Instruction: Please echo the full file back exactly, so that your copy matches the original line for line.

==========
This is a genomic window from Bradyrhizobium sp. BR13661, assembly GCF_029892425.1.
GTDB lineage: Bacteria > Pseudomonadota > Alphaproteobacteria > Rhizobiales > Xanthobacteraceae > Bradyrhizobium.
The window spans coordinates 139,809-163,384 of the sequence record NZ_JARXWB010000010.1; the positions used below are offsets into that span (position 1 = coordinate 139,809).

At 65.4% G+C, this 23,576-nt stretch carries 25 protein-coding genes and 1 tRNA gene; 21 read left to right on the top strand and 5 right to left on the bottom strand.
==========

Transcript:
This is a genomic window from Bradyrhizobium sp. BR13661, assembly GCF_029892425.1.
GTDB lineage: Bacteria > Pseudomonadota > Alphaproteobacteria > Rhizobiales > Xanthobacteraceae > Bradyrhizobium.
The window spans coordinates 139,809-163,384 of the sequence record NZ_JARXWB010000010.1; the positions used below are offsets into that span (position 1 = coordinate 139,809).

At 65.4% G+C, this 23,576-nt stretch carries 25 protein-coding genes and 1 tRNA gene; 21 read left to right on the top strand and 5 right to left on the bottom strand.